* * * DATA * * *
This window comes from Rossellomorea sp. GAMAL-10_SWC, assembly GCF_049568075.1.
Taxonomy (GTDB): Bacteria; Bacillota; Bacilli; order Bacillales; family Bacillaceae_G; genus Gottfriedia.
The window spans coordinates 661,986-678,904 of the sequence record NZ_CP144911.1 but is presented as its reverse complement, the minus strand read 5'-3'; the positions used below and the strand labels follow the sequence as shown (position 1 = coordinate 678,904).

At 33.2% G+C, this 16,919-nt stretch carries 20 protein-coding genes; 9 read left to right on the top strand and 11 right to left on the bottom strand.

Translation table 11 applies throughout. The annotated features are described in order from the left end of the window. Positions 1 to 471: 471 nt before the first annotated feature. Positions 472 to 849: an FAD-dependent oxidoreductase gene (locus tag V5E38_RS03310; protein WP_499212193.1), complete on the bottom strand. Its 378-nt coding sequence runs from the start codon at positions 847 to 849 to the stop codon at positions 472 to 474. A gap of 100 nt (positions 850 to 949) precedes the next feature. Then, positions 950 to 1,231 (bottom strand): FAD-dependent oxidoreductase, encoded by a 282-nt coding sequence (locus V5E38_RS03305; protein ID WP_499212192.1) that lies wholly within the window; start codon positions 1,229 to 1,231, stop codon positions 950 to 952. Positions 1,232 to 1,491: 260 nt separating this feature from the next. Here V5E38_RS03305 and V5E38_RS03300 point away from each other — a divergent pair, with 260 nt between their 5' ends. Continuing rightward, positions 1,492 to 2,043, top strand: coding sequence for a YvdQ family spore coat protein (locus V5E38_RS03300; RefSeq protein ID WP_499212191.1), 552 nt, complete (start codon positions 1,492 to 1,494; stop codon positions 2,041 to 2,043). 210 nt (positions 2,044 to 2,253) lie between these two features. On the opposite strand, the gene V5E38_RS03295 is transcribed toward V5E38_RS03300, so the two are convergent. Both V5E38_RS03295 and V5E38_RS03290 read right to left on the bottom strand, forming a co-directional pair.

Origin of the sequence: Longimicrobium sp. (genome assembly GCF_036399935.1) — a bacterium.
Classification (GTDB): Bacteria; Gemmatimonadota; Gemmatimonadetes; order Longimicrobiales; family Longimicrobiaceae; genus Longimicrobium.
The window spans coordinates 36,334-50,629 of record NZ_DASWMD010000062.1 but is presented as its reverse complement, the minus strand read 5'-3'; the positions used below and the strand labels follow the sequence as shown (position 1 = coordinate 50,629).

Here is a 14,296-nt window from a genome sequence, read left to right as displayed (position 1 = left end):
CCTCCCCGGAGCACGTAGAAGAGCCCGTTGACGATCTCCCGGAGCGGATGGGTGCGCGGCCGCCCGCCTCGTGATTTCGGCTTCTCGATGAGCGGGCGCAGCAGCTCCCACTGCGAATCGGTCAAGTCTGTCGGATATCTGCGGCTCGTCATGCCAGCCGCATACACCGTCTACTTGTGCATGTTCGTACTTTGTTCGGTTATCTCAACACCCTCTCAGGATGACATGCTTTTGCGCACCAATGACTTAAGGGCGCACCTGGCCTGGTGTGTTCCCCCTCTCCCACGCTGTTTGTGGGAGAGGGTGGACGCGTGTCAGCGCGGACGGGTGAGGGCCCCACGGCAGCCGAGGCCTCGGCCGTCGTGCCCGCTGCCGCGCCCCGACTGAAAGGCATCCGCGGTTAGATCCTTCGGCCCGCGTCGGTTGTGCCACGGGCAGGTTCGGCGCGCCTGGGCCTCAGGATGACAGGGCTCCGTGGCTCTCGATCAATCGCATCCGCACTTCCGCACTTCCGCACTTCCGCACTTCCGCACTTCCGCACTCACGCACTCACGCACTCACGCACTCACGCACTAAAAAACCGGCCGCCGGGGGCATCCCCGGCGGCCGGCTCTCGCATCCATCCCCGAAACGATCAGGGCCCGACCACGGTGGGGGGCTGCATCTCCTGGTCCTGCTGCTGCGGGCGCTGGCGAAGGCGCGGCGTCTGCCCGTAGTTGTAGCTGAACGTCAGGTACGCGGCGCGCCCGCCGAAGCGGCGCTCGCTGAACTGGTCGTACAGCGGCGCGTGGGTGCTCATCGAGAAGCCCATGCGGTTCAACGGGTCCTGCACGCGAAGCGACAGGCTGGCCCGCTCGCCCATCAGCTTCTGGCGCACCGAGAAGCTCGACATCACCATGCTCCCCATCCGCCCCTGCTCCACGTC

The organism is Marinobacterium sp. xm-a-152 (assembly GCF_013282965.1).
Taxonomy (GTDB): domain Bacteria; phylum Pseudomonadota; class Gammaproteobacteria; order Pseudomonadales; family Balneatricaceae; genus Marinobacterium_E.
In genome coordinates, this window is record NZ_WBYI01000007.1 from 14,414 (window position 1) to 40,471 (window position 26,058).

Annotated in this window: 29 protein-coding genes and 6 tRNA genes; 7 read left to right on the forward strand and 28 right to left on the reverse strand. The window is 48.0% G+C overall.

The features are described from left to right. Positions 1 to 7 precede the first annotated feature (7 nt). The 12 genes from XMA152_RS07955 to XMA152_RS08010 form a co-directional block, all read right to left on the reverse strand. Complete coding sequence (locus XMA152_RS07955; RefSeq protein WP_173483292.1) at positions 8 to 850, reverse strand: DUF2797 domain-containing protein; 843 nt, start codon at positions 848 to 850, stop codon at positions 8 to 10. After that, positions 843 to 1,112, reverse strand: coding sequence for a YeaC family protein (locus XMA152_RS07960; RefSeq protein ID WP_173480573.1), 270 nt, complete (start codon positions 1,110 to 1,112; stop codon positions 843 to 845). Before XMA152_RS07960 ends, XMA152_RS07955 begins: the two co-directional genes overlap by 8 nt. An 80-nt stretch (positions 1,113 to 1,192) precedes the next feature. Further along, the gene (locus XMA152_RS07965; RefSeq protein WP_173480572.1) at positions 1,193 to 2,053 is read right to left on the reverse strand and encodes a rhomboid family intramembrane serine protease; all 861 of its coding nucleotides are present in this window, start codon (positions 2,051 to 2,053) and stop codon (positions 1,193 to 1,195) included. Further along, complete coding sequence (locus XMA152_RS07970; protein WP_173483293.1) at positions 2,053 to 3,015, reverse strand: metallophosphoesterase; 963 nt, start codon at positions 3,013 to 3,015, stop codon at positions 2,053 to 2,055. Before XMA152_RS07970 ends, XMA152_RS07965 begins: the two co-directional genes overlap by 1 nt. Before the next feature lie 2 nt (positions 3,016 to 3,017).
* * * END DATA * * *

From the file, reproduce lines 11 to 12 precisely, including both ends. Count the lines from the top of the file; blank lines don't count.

The organism is Marinobacterium sp. xm-a-152 (assembly GCF_013282965.1).
Taxonomy (GTDB): domain Bacteria; phylum Pseudomonadota; class Gammaproteobacteria; order Pseudomonadales; family Balneatricaceae; genus Marinobacterium_E.